|Established||September 4, 1937|
The Key Underwood Coon Dog Memorial Graveyard is a specialized and restricted pet cemetery and memorial in rural Colbert County, Alabama, US. It is reserved specifically for the burials of coon dogs. The cemetery was established by Key Underwood on September 4, 1937. Underwood buried his own dog there, choosing the spot, previously a popular hunting camp where "Troop" did 15 years of service. As of August 2014[update], more than 300 dogs were buried in the graveyard.
Criteria for burial are fairly well established, albeit being subject to interpretation and application. Only bona fide "coonhounds" are to be buried there. The exact measure of that standard depends on breeding, experience and performance; and seemingly depends on who and when the tale is told and the determination made.
Key Underwood established the cemetery on September 4, 1937, interring his coon dog, Troop, in an old hunting camp located in rural Colbert County, Alabama, US. The closest town is Cherokee, Alabama. At the time, Underwood only intended to bury Troop in a place they had coon hunted together for 15 years. The memorial was a serendipitous afterthought. Underwood buried Troop there, three feet deep, with an engraved old chimney stone for a marker. Later, other bereaved hunters followed his example when their dogs died, and the cemetery flourished as a result.  The entrance is marked by a statue of two coonhounds treeing a raccoon. During a 1984 interview with columnist Rheta Grimsley Johnson, Underwood said that burying Troop was doing "something special for a special coon dog". Allowance of mere pets is contraindicated. "It would reveal that you must not know much about coon hunters and their dogs, if you think we would contaminate this burial place with poodles and lap dogs."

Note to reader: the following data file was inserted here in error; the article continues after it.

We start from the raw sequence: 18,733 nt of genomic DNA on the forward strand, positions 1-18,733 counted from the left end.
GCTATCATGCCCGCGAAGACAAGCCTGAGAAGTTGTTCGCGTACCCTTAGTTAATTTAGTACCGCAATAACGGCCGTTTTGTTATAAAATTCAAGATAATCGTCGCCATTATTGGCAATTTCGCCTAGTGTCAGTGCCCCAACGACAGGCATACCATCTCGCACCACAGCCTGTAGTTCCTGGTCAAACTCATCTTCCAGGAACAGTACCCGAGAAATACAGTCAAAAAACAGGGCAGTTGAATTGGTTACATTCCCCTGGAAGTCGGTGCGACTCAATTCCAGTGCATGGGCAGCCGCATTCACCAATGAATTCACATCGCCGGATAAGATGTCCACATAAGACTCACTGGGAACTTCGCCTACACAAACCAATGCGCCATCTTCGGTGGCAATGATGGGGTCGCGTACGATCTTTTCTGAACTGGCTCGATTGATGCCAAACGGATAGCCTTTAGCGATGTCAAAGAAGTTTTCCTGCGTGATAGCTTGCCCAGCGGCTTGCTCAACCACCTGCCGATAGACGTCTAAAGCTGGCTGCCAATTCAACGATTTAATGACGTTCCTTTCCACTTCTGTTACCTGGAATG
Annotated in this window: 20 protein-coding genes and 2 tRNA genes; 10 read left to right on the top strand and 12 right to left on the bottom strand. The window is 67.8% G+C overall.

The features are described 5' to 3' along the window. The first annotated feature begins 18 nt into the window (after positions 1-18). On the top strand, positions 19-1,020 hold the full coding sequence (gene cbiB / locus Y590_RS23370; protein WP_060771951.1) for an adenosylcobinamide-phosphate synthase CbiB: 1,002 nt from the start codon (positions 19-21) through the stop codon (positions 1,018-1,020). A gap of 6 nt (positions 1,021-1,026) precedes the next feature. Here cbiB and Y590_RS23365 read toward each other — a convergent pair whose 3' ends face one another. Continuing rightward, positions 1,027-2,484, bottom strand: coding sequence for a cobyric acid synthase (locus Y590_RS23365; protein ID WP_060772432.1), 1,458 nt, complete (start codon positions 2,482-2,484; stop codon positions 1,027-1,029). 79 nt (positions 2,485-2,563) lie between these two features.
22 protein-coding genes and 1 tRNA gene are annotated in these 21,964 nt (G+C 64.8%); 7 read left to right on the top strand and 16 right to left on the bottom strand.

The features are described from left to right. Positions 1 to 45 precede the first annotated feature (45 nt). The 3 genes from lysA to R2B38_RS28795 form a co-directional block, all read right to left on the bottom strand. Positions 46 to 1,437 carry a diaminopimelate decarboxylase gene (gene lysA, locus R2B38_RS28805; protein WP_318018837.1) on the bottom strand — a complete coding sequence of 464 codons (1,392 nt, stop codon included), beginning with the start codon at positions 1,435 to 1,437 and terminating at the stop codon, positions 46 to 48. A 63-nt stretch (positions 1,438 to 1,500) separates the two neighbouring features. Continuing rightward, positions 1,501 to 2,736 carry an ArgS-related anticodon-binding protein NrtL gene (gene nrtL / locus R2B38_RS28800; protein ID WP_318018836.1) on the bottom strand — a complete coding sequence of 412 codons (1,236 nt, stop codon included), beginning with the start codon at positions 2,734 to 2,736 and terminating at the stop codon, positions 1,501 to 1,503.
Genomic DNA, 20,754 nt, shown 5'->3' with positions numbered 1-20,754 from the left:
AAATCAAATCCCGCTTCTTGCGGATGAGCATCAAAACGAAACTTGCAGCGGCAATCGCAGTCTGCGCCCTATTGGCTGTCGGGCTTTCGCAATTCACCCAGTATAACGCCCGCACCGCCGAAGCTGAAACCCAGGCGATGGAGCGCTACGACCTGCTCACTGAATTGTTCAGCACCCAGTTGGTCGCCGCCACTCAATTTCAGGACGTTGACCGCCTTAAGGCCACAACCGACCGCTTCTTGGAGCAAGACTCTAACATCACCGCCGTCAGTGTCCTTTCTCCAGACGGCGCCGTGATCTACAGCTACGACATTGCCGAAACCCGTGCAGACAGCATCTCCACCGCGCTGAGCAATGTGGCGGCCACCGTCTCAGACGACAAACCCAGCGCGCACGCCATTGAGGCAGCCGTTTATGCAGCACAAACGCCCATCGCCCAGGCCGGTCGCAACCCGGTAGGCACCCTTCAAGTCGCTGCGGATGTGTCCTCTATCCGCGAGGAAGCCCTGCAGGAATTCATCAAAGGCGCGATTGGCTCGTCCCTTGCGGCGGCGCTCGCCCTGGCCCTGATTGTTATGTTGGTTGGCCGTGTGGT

Dogs must meet three requirements to qualify for burial at the cemetery:
"We have stipulations on this thing, ... A dog can't run no deer, possum — nothing like that. He's got to be a straight coon dog, and he's got to be full hound. Couldn't be a mixed up breed dog, a house dog."